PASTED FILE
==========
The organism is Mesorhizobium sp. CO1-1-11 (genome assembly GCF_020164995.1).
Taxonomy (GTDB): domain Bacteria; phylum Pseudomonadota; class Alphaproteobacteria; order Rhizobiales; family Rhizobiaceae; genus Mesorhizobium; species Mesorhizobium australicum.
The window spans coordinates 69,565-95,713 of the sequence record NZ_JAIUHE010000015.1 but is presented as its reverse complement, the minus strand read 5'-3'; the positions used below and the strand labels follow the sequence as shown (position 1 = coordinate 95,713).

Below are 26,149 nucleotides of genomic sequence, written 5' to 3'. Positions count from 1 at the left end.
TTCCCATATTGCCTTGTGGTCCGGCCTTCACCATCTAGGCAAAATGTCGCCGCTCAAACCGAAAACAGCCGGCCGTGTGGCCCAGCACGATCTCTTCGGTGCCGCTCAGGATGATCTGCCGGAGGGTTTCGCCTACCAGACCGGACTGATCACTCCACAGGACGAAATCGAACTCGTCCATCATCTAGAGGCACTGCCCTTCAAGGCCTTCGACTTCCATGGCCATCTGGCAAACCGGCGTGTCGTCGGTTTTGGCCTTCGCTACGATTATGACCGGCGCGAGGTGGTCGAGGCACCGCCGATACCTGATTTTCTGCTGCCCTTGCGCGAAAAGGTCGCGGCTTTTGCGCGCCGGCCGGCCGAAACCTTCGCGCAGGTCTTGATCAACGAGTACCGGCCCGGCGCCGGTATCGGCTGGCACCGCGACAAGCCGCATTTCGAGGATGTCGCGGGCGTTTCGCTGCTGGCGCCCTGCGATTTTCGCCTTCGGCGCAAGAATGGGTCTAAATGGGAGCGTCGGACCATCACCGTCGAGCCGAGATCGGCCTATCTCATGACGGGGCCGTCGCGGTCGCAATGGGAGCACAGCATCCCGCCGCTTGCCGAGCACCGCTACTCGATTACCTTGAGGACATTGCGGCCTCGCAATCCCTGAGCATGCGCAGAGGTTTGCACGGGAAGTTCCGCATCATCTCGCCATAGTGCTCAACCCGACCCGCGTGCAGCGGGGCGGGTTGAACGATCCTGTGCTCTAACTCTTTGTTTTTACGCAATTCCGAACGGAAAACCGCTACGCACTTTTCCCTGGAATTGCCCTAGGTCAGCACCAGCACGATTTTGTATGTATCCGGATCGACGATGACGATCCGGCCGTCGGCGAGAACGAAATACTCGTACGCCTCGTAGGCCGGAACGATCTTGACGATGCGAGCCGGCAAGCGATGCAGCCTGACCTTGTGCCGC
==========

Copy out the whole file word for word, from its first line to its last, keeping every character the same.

The organism is Mesorhizobium sp. CO1-1-11 (genome assembly GCF_020164995.1).
Taxonomy (GTDB): domain Bacteria; phylum Pseudomonadota; class Alphaproteobacteria; order Rhizobiales; family Rhizobiaceae; genus Mesorhizobium; species Mesorhizobium australicum.
The window spans coordinates 69,565-95,713 of the sequence record NZ_JAIUHE010000015.1 but is presented as its reverse complement, the minus strand read 5'-3'; the positions used below and the strand labels follow the sequence as shown (position 1 = coordinate 95,713).

Below are 26,149 nucleotides of genomic sequence, written 5' to 3'. Positions count from 1 at the left end.
TTCCCATATTGCCTTGTGGTCCGGCCTTCACCATCTAGGCAAAATGTCGCCGCTCAAACCGAAAACAGCCGGCCGTGTGGCCCAGCACGATCTCTTCGGTGCCGCTCAGGATGATCTGCCGGAGGGTTTCGCCTACCAGACCGGACTGATCACTCCACAGGACGAAATCGAACTCGTCCATCATCTAGAGGCACTGCCCTTCAAGGCCTTCGACTTCCATGGCCATCTGGCAAACCGGCGTGTCGTCGGTTTTGGCCTTCGCTACGATTATGACCGGCGCGAGGTGGTCGAGGCACCGCCGATACCTGATTTTCTGCTGCCCTTGCGCGAAAAGGTCGCGGCTTTTGCGCGCCGGCCGGCCGAAACCTTCGCGCAGGTCTTGATCAACGAGTACCGGCCCGGCGCCGGTATCGGCTGGCACCGCGACAAGCCGCATTTCGAGGATGTCGCGGGCGTTTCGCTGCTGGCGCCCTGCGATTTTCGCCTTCGGCGCAAGAATGGGTCTAAATGGGAGCGTCGGACCATCACCGTCGAGCCGAGATCGGCCTATCTCATGACGGGGCCGTCGCGGTCGCAATGGGAGCACAGCATCCCGCCGCTTGCCGAGCACCGCTACTCGATTACCTTGAGGACATTGCGGCCTCGCAATCCCTGAGCATGCGCAGAGGTTTGCACGGGAAGTTCCGCATCATCTCGCCATAGTGCTCAACCCGACCCGCGTGCAGCGGGGCGGGTTGAACGATCCTGTGCTCTAACTCTTTGTTTTTACGCAATTCCGAACGGAAAACCGCTACGCACTTTTCCCTGGAATTGCCCTAGGTCAGCACCAGCACGATTTTGTATGTATCCGGATCGACGATGACGATCCGGCCGTCGGCGAGAACGAAATACTCGTACGCCTCGTAGGCCGGAACGATCTTGACGATGCGAGCCGGCAAGCGATGCAGCCTGACCTTGTGCCGC